Perlite is an amorphous volcanic glass that has a relatively high water content, typically formed by the hydration of obsidian. It occurs naturally and has the unusual property of greatly expanding when heated sufficiently. It is an industrial mineral and a commercial product useful for its low density after processing.


Perlite softens when it reaches temperatures of 850–900 °C (1,560–1,650 °F). Water trapped in the structure of the material vaporises and escapes, and this causes the expansion of the material to 7–16 times its original volume. The expanded material is a brilliant white, due to the reflectivity of the trapped bubbles. Unexpanded ("raw") perlite has a bulk density around 1100 kg/m3 (1.1 g/cm3), while typical expanded perlite has a bulk density of about 30–150 kg/m3 (0.03–0.150 g/cm3).[1]

Typical analysis


Perlite is a non-renewable resource. The world reserves of perlite are estimated at 700 million tonnes.

The confirmed resources of perlite existing in Armenia amount to 150 million m3, whereas the total amount of projected resources reaches up to 3 billion m3.[3] Considering specific density of 1.1 ton/m3 confirmed reserves in Armenia amount to 136 mln. tons.

Other reported reserves are: Greece - 120 mln. tons, Turkey, USA and Hungary - about 49-57 mln. tons. [4][5]

Perlite world production led by China, Turkey, Greece, USA, Armenia and Hungary summed up to 4.6 mln. tons in 2018. [4][5]


Because of its low density and relatively low price (about US$50 per tonne of unexpanded perlite), many commercial applications for perlite have developed. In the construction and manufacturing fields, it is used in lightweight plasters, concrete and mortar (masonry), insulation and ceiling tiles.[6] It may also be used to build composite materials that are sandwich-structured[7] or to create syntactic foam[8]. In horticulture, perlite can be used as a soil amendment or alone as a medium for hydroponics or for starting cuttings. When used as an amendment it has high permeability / low water retention and helps prevent soil compaction.[9] Perlite is an excellent filtration aid and is used extensively as an alternative to diatomaceous earth. The popularity of perlite usage as a filter medium is growing considerably worldwide. Perlite filters are fairly commonplace in filtering beer before it is bottled.

Small quantities of perlite are also used in foundries, cryogenic insulation, and ceramics (as a clay additive). It is also used by the explosives industry.[10] Due to thermal and mechanical stability, non-toxicity, and high resistance against microbial attacks and organic solvents, perlite is widely used in biotechnological applications. Perlite was found to be an excellent support for immobilization of biocatalysts such as enzymes for bioremediation and sensing applications.[11]


Perlite can be substituted for all of its uses. Substitutes include:[15]

Occupational safety

As perlite contains silicon dioxide, goggles and silica filtering masks are recommended when handling large quantities.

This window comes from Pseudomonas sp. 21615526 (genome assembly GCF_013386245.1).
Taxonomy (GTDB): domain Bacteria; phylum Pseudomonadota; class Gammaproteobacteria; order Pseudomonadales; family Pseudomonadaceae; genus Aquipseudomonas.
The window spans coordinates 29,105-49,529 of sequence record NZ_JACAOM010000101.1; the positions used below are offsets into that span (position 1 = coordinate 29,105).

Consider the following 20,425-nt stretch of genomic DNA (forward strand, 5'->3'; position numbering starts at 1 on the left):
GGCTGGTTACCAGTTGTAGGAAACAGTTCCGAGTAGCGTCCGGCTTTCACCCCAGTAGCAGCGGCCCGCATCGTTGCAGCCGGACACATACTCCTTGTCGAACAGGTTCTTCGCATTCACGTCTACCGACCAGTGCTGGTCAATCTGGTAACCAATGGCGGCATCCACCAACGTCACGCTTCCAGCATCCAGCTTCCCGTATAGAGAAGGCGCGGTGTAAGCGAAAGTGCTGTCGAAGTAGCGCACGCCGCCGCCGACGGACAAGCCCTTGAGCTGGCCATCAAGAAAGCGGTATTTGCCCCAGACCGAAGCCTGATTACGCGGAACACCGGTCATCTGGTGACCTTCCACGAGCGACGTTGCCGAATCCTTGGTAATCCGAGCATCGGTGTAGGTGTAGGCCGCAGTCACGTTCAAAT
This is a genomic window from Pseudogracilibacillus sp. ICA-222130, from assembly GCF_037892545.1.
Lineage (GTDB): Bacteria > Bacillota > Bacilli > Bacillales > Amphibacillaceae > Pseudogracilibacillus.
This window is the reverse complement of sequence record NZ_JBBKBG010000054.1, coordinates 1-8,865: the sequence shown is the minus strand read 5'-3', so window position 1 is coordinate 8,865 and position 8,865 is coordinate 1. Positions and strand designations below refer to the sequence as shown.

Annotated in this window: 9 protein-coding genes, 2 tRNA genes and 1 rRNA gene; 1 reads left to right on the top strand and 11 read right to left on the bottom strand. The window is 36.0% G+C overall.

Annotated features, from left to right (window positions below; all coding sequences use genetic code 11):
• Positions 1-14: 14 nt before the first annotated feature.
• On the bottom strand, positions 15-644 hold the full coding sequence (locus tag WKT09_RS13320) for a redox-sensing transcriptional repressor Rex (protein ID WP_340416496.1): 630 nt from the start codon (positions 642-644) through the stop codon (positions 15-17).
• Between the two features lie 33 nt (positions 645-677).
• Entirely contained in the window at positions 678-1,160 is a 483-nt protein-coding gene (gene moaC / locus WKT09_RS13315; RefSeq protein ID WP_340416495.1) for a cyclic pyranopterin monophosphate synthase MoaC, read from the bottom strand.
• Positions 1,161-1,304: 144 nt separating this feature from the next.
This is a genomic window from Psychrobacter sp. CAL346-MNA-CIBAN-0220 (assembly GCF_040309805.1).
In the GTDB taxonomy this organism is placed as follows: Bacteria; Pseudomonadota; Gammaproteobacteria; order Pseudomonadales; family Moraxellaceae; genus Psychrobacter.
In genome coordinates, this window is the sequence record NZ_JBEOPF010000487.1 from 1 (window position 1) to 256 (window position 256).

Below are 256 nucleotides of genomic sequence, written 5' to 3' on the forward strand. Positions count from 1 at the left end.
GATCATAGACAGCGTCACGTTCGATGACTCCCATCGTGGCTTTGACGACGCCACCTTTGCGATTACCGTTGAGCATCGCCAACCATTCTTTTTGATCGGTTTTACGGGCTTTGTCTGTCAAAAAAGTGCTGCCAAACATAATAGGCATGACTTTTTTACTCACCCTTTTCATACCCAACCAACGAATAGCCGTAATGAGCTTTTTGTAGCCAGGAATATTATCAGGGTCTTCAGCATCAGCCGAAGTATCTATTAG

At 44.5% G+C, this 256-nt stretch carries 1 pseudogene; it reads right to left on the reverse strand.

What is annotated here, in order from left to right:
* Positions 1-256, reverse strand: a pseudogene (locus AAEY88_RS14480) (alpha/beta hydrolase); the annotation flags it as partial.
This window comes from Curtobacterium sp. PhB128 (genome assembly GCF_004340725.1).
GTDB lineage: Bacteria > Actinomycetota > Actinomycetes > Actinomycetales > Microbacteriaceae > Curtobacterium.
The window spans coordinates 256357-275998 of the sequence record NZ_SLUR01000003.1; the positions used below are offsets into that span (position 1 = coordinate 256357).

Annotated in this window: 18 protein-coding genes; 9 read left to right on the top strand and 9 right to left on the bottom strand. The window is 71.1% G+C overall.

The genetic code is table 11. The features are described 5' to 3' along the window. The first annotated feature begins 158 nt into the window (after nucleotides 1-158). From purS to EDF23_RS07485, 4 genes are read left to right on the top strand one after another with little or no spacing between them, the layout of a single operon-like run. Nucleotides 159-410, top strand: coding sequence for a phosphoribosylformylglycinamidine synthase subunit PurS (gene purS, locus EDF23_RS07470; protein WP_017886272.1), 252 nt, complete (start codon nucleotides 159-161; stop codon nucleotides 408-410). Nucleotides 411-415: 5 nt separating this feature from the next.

United States

The Occupational Safety and Health Administration (OSHA) has set the legal limit (permissible exposure limit) for perlite exposure in the workplace as 15 mg/m3 total exposure and 5 mg/m3 respiratory exposure over an 8-hour workday. The National Institute for Occupational Safety and Health (NIOSH) has set a recommended exposure limit (REL) of 10 mg/m3 total exposure and 5 mg/m3 respiratory exposure over an 8-hour workday.[16]

See also


  1. Maxim, L. Daniel; Niebo, Ron; McConnell, Ernest E. (2014-04-01). "Perlite toxicology and epidemiology – a review". Inhalation Toxicology. 26 (5): 259–270. doi:10.3109/08958378.2014.881940. ISSN 0895-8378. PMC 4002636. PMID 24601903.
  2. Md Arifuzzaman and H. S. Kim, "Prediction and evaluation of density and volume fractions for the novel perlite composite affected by internal structure formation", Construction and Building Materials, Vol 141, 2017, 201–215.
  3. "General Information - Mining Resources -". Retrieved 2019-06-10.
  4. M. Bennett, Shawnna. "USGS Mineral Commodity Summaries - PERLITE" (PDF). U.S. Geological Survey, Mineral Commodity Summaries.
  5. "Perlite Statistics and Information". Retrieved 2019-06-10.
  6. Wallace P. Bolen Perlite USGS 2009 Minerals Yearbook
  7. Md Arifuzzaman and H. S. Kim, Novel flexural behaviour of sandwich structures made of perlite foam/sodium silicate core and paper skin, Construction and Building Materials, Construction and Building Materials, Vol 148 2017, pp 321–333.
  8. Dipendra Shastri and H. S. Kim, “A new consolidation process for expanded perlite particles”, Construction and Building Materials, Vol 60, June, 2014, pp.1–7.
  9. "ISU Extension News Release". Archived from the original on 2004-03-23.
  10. Emulsion explosive composition containing expanded perlite United States Patent 4940497
  11. Torabi, Seyed-Fakhreddin; Khajeh, Khosro; Ghasempur, Salehe; Ghaemi, Nasser; Siadat, Seyed-Omid Ranaei (2007-08-31). "Covalent attachment of cholesterol oxidase and horseradish peroxidase on perlite through silanization: Activity, stability and co-immobilization". Journal of Biotechnology. 131 (2): 111–120. doi:10.1016/j.jbiotec.2007.04.015. PMID 17658643.
  12. Perlite, USGS Mineral Commodity Summaries 2011
  13. "PERLITE : (Data in thousand metric tons unless otherwise noted)" (PDF). Retrieved 22 October 2017.
  14. "Perlite" (PDF). U.S. Geological Survey Mineral Commodity Summaries: 122–123. January 2006.
  15. USGS Mineral Commodity Summaries (PDF), 2013
  16. "CDC – NIOSH Pocket Guide to Chemical Hazards – Perlite". Retrieved 2015-11-27.
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